Last week, the U.S. Preventative Services Task Force updated their recommendations on when a woman should start having mammograms. Since this is an issue about which we’d like as much clarity as possible, it makes total sense that things are just as confusing as ever.
Back in 2009, the Task Force came out against regular screening mammograms for women under the age of 50. The recommendation was based on a risk analysis. Despite all those years of “mammograms save lives,” it turned out that was only marginally true if you were a woman under 50. The data indicated that for every one woman saved, 576 women drew a false positive and were forced to undergo additional testing and procedures.
What ensued was an absolute firestorm. Breast cancer advocacy groups were up in arms. Congress got involved. But the recommendation remained unchanged.
Fast forward six years and they have updated their findings to report…nothing different. The recommendation remains that women should begin screening at age 50, and continue to be screened every two years. For women in their 40s, the decision to undergo mammography should be a “personal choice.”
I have no doubt that the Task Force is making their recommendation in the best interests of science. And yet, public health is always one dose science, one dose human nature. They have the science exactly right. They have bungled the human nature.
The problem the Task Force faces is that most people don’t read statistics with the rational side of their brains. Publish a statistic saying that for every 1,000 mammograms given to women under 50, only one woman is saved, and we all see ourselves as that one woman. It’s magical thinking, to be sure, but we can hardly be blamed for it. After all, everyone told us that mammograms were going to save our lives if we started them early. It’s hard to take that back.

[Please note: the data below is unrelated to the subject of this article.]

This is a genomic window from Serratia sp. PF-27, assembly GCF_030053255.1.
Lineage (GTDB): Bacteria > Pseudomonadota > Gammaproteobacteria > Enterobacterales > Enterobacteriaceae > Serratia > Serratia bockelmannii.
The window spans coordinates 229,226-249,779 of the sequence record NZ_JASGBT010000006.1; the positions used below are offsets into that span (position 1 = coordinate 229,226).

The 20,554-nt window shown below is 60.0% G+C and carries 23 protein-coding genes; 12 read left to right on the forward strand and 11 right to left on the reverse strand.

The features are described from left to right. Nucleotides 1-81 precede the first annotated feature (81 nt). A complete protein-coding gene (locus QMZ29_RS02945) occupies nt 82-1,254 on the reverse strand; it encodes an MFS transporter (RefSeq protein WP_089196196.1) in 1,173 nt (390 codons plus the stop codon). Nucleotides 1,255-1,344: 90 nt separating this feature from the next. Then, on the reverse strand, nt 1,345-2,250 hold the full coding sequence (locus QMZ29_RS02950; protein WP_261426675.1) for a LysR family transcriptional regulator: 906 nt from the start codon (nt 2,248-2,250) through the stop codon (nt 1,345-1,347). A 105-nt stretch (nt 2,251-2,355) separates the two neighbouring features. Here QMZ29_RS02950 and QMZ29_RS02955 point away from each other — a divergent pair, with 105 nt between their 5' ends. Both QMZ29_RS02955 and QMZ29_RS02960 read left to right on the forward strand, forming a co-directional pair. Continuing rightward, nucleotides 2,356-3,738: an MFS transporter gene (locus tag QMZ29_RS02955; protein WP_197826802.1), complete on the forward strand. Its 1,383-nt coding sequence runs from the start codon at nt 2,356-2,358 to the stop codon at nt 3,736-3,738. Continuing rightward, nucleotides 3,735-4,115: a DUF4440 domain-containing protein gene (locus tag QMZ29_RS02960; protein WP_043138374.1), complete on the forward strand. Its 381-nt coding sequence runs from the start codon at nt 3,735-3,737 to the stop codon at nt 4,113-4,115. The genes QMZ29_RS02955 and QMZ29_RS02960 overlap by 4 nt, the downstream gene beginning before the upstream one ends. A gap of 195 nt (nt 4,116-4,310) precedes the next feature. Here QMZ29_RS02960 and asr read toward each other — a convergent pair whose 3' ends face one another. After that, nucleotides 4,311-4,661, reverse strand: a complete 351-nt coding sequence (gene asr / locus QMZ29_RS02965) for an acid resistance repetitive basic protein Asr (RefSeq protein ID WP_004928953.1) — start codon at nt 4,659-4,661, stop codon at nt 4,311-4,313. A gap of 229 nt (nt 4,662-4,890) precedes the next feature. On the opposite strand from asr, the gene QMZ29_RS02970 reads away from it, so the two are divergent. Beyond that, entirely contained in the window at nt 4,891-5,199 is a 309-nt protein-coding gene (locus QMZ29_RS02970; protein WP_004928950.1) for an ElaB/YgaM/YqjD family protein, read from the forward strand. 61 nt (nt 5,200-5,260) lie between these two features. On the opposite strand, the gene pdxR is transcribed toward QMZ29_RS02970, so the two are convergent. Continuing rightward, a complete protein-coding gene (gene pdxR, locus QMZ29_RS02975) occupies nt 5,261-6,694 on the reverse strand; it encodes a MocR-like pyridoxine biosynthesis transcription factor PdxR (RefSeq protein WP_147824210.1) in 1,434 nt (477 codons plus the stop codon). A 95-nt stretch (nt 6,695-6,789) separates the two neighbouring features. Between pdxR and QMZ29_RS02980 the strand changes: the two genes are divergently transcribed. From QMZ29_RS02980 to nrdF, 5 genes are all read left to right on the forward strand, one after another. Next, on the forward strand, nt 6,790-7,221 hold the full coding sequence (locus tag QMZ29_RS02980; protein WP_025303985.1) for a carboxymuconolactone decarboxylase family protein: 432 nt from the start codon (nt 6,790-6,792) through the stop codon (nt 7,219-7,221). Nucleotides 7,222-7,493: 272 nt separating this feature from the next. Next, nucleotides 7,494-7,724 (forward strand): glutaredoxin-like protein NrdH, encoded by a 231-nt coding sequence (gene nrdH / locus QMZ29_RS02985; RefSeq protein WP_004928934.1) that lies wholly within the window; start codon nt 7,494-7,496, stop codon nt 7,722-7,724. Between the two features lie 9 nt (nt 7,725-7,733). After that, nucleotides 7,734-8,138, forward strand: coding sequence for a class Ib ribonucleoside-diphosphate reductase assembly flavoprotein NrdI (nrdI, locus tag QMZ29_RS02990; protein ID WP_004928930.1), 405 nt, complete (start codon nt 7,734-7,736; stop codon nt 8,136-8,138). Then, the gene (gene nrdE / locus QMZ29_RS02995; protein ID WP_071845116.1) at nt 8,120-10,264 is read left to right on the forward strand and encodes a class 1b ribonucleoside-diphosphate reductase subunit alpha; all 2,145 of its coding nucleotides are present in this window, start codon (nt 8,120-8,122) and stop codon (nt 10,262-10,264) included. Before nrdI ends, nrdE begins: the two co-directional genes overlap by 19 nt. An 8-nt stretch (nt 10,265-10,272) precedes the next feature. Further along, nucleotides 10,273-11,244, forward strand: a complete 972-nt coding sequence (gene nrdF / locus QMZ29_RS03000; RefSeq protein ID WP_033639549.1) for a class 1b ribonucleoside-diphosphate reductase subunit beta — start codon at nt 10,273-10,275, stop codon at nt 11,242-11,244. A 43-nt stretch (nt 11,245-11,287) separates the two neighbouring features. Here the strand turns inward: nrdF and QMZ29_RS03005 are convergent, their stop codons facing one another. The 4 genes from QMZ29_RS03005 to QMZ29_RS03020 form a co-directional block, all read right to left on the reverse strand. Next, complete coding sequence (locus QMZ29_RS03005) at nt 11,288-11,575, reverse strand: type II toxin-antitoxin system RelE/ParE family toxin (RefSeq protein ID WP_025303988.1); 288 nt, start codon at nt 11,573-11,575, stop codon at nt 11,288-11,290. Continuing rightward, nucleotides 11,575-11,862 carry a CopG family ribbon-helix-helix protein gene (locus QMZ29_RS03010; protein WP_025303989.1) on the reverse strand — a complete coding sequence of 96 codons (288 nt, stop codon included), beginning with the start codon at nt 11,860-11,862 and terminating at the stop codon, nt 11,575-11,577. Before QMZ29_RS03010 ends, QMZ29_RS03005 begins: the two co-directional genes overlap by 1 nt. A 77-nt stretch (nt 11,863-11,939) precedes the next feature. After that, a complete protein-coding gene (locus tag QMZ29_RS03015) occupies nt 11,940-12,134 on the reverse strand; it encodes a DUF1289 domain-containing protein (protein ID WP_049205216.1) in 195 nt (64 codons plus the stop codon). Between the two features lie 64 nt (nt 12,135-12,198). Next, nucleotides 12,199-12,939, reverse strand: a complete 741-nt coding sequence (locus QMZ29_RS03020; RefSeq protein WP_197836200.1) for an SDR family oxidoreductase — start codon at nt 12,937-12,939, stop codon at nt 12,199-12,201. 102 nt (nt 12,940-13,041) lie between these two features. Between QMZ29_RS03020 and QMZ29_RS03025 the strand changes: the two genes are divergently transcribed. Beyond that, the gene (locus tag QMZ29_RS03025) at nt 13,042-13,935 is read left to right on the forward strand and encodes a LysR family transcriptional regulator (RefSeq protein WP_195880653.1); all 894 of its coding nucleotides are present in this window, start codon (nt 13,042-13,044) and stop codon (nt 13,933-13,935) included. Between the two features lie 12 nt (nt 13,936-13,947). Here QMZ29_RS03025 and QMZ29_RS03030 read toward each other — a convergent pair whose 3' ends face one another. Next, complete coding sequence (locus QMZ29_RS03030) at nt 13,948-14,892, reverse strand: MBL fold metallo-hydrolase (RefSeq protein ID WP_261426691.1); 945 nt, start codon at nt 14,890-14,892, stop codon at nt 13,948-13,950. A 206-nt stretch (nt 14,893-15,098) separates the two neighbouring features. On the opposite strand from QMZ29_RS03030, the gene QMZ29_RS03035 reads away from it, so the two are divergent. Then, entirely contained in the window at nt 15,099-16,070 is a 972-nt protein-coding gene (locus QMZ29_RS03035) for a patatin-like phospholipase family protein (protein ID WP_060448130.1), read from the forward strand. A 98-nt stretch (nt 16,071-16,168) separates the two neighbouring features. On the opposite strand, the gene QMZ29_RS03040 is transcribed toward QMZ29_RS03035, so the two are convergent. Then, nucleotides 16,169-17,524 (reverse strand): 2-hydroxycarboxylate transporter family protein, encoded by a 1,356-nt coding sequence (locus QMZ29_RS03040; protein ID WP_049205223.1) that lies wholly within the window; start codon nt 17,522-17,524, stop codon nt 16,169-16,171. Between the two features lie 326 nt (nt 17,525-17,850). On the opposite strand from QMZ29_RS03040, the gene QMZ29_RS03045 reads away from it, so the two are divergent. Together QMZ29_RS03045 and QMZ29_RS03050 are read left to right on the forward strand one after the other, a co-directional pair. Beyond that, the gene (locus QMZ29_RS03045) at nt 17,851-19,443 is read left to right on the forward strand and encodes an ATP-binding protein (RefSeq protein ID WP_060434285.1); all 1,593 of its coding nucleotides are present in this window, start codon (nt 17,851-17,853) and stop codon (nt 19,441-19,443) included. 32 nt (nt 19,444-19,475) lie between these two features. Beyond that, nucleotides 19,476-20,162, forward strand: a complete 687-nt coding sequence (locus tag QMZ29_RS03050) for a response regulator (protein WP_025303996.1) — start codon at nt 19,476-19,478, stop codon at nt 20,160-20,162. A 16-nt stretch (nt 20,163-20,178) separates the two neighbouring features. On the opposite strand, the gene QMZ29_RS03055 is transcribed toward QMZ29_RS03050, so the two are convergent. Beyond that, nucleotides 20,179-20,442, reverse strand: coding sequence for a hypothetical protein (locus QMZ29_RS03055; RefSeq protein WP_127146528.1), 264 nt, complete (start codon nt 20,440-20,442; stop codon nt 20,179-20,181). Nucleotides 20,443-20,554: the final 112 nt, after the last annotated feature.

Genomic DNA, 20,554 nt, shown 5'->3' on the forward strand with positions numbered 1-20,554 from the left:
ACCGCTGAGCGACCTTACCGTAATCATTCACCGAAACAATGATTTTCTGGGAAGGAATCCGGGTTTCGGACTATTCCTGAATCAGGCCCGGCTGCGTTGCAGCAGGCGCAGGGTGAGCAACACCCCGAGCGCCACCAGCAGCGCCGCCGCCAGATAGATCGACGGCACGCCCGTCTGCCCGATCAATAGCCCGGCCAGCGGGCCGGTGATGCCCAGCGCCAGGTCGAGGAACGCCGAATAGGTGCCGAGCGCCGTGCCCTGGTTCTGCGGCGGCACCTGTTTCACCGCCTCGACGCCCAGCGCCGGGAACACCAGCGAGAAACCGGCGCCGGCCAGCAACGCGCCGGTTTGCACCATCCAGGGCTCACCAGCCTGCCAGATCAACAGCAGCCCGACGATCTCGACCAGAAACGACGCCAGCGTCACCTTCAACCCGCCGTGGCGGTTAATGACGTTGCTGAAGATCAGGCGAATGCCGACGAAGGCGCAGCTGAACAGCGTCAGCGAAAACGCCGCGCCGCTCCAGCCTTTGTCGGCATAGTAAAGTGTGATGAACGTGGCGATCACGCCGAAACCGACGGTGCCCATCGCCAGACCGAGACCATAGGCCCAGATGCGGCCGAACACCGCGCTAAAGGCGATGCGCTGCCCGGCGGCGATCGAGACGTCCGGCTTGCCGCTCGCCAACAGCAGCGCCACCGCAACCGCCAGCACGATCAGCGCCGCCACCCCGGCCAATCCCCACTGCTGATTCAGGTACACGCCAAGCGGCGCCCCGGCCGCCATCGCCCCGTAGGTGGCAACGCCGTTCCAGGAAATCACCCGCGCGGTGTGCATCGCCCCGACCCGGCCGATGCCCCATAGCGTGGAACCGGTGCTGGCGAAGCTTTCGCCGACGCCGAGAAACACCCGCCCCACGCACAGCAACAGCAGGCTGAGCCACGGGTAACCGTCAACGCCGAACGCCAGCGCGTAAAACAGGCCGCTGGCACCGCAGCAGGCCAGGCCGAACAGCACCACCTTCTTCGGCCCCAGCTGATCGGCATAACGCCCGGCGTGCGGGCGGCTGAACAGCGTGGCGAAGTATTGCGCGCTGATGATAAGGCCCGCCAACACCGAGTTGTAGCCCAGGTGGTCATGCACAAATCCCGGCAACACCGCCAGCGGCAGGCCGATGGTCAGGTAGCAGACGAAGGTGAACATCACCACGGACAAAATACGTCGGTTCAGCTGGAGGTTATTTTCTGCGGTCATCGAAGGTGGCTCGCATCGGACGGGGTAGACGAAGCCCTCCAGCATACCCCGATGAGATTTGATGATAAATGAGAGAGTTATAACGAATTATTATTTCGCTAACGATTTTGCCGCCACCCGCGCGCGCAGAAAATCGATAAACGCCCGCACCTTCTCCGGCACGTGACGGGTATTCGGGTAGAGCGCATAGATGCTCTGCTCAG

Moreover, it’s not like anyone has offered us anything different. Forego the mammogram, get an ultrasound instead. Or a blood test. Hell, stand on your head for two hours a day. Something. But no—the recommendation is to do nothing. Proceed as if we never said that whole thing about beginning mammograms at 40. Carry on.
What kind of choice is that?
Three years ago, I found a lump in my breast. I had two young children at home and a baby on the way. I went in for a mammogram and an ultrasound. Both negative. Great news, the radiologist told me. We don’t see anything. And yet the lump was there, palpable and hard, deep under the surface of my skin. With a strong family history of breast cancer, I was given no choice: it has to come out. When it did, it was over a centimeter long, smooth and rounded. Not cancer.
What keeps me up at night wasn’t the close call, it was the fact that this pebble of not-cancer (a lactating adenoma, to be precise) went completely undetected on both the mammogram and the ultrasound.
I’m painfully aware that mammograms aren’t perfect. But I also know they’re all we have. And until we have something better, I don’t think we should discourage women in their 40s from having a test that just might save their lives.